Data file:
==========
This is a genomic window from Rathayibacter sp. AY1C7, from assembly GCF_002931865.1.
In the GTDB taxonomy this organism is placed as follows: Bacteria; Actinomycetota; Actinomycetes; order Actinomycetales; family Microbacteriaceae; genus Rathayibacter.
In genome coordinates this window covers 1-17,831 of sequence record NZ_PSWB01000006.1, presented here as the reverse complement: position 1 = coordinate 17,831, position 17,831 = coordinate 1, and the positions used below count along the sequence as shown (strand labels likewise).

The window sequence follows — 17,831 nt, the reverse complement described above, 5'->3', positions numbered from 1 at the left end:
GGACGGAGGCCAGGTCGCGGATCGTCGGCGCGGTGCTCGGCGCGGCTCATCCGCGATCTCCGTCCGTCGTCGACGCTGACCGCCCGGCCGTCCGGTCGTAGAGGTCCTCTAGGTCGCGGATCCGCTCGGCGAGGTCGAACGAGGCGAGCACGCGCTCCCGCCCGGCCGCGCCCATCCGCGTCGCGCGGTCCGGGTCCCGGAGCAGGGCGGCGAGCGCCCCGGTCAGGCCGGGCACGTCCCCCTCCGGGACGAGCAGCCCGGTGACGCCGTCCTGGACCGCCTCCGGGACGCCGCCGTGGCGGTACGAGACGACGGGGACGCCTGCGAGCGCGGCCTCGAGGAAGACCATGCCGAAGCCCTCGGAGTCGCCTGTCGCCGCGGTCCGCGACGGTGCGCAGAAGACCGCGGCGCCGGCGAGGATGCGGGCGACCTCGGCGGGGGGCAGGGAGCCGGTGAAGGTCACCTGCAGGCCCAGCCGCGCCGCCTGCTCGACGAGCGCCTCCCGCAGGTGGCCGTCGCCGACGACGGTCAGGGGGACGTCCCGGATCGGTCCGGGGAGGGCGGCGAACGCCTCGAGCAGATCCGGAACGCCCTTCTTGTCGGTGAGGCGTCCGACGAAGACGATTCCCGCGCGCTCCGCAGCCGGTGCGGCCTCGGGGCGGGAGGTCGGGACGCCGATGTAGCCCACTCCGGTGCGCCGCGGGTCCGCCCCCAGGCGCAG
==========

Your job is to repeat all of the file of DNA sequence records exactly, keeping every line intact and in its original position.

This is a genomic window from Rathayibacter sp. AY1C7, from assembly GCF_002931865.1.
In the GTDB taxonomy this organism is placed as follows: Bacteria; Actinomycetota; Actinomycetes; order Actinomycetales; family Microbacteriaceae; genus Rathayibacter.
In genome coordinates this window covers 1-17,831 of sequence record NZ_PSWB01000006.1, presented here as the reverse complement: position 1 = coordinate 17,831, position 17,831 = coordinate 1, and the positions used below count along the sequence as shown (strand labels likewise).

The window sequence follows — 17,831 nt, the reverse complement described above, 5'->3', positions numbered from 1 at the left end:
GGACGGAGGCCAGGTCGCGGATCGTCGGCGCGGTGCTCGGCGCGGCTCATCCGCGATCTCCGTCCGTCGTCGACGCTGACCGCCCGGCCGTCCGGTCGTAGAGGTCCTCTAGGTCGCGGATCCGCTCGGCGAGGTCGAACGAGGCGAGCACGCGCTCCCGCCCGGCCGCGCCCATCCGCGTCGCGCGGTCCGGGTCCCGGAGCAGGGCGGCGAGCGCCCCGGTCAGGCCGGGCACGTCCCCCTCCGGGACGAGCAGCCCGGTGACGCCGTCCTGGACCGCCTCCGGGACGCCGCCGTGGCGGTACGAGACGACGGGGACGCCTGCGAGCGCGGCCTCGAGGAAGACCATGCCGAAGCCCTCGGAGTCGCCTGTCGCCGCGGTCCGCGACGGTGCGCAGAAGACCGCGGCGCCGGCGAGGATGCGGGCGACCTCGGCGGGGGGCAGGGAGCCGGTGAAGGTCACCTGCAGGCCCAGCCGCGCCGCCTGCTCGACGAGCGCCTCCCGCAGGTGGCCGTCGCCGACGACGGTCAGGGGGACGTCCCGGATCGGTCCGGGGAGGGCGGCGAACGCCTCGAGCAGATCCGGAACGCCCTTCTTGTCGGTGAGGCGTCCGACGAAGACGATTCCCGCGCGCTCCGCAGCCGGTGCGGCCTCGGGGCGGGAGGTCGGGACGCCGATGTAGCCCACTCCGGTGCGCCGCGGGTCCGCCCCCAGGCGCAG